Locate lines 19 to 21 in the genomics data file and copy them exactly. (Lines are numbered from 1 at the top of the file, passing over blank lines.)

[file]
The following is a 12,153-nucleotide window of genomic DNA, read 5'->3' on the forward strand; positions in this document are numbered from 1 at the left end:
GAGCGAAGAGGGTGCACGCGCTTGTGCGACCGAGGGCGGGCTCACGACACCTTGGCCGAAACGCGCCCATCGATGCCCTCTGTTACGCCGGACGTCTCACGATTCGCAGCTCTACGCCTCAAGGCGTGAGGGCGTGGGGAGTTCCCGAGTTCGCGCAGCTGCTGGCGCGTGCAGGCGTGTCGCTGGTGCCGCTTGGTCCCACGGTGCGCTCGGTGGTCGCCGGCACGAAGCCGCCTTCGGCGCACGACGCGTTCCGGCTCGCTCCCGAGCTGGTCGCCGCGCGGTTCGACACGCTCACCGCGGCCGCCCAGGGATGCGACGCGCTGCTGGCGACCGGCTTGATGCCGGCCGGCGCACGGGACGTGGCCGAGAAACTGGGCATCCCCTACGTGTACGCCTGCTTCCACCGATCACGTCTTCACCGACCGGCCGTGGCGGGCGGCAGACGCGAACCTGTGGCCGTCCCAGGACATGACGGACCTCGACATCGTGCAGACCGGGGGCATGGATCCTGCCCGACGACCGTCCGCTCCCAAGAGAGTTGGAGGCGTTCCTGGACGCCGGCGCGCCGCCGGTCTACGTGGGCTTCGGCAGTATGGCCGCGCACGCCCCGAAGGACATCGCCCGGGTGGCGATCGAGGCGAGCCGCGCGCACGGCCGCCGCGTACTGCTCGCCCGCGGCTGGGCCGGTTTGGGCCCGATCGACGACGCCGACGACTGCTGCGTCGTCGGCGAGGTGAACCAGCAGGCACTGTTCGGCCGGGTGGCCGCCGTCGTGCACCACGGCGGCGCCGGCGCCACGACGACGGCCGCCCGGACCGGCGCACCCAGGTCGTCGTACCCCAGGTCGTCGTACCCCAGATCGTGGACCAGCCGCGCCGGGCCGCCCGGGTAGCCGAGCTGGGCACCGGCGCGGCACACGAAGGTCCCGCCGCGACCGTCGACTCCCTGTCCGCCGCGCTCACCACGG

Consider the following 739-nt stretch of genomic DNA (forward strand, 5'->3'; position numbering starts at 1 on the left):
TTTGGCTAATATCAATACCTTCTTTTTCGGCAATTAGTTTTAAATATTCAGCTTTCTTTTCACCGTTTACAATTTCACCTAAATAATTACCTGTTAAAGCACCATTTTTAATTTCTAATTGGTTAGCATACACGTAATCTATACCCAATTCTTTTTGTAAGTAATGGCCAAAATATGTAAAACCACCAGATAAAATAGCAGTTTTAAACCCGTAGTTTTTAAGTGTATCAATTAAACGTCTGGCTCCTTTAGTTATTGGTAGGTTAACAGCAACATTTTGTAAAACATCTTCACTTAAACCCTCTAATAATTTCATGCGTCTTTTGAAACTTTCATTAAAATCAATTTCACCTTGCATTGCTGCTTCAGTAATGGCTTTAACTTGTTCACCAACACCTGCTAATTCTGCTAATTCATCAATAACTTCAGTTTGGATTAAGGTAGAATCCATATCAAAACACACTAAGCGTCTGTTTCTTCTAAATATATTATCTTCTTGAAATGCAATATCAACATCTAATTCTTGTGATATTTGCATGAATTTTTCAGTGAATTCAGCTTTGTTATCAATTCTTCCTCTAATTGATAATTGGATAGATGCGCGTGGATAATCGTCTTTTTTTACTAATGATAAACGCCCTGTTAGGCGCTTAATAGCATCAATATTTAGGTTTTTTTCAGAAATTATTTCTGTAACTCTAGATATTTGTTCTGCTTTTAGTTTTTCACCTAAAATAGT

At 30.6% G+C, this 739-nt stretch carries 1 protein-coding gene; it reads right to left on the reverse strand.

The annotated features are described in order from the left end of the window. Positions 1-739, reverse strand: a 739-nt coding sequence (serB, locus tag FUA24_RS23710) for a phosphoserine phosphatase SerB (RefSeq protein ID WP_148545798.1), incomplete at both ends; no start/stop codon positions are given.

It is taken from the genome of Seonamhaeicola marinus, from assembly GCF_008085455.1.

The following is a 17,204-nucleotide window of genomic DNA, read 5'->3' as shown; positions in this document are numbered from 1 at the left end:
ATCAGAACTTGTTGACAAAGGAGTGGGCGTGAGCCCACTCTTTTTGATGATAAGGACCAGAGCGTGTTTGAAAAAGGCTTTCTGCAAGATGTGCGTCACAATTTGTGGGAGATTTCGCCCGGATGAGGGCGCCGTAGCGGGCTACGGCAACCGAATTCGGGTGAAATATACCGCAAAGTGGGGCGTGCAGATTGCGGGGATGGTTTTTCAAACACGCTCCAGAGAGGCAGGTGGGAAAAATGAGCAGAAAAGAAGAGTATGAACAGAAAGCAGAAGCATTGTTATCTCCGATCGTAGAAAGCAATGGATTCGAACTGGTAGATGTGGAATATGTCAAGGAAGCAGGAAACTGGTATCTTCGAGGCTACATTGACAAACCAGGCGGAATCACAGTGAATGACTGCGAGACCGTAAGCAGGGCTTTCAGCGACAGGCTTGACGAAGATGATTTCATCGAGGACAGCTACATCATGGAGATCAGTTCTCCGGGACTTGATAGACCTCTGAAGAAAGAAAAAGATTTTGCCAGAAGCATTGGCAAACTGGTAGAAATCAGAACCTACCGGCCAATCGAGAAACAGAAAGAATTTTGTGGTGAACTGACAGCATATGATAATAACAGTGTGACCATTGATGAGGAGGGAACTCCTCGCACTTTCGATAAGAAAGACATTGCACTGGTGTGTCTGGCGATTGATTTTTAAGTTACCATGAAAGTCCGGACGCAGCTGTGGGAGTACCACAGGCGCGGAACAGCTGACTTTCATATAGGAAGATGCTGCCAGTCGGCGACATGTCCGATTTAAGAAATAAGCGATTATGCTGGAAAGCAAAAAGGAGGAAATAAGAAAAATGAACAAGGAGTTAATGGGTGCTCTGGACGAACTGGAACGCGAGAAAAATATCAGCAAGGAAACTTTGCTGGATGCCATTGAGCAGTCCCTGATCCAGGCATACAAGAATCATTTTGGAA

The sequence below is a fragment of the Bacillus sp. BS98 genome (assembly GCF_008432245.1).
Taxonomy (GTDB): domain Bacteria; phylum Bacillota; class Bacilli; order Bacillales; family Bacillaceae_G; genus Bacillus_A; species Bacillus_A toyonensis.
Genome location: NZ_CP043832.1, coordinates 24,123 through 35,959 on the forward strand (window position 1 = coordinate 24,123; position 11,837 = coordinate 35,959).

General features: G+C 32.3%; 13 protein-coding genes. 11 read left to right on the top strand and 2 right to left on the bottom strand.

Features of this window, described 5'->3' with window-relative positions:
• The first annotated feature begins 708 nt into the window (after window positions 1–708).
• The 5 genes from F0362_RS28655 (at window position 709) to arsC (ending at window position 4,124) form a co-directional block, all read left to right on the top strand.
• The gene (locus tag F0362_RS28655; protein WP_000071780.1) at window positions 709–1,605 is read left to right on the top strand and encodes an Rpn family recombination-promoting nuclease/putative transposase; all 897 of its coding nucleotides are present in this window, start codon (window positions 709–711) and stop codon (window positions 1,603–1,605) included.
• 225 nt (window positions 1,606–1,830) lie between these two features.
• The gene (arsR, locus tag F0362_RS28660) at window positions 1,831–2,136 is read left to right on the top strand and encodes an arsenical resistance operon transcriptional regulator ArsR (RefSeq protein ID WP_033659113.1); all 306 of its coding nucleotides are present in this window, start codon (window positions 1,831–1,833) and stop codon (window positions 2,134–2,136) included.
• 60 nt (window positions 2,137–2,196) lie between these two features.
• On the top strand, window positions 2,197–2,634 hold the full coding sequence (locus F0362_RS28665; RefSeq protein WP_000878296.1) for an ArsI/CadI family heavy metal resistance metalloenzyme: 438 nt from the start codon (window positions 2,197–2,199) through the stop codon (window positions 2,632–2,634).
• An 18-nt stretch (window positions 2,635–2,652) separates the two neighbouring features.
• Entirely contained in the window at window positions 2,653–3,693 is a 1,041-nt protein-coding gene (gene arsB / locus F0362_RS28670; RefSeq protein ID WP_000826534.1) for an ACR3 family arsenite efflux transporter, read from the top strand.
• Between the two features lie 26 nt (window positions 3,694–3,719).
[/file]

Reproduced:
• The gene (arsR, locus tag F0362_RS28660) at window positions 1,831–2,136 is read left to right on the top strand and encodes an arsenical resistance operon transcriptional regulator ArsR (RefSeq protein ID WP_033659113.1); all 306 of its coding nucleotides are present in this window, start codon (window positions 1,831–1,833) and stop codon (window positions 2,134–2,136) included.
• 60 nt (window positions 2,137–2,196) lie between these two features.
• On the top strand, window positions 2,197–2,634 hold the full coding sequence (locus F0362_RS28665; RefSeq protein WP_000878296.1) for an ArsI/CadI family heavy metal resistance metalloenzyme: 438 nt from the start codon (window positions 2,197–2,199) through the stop codon (window positions 2,632–2,634).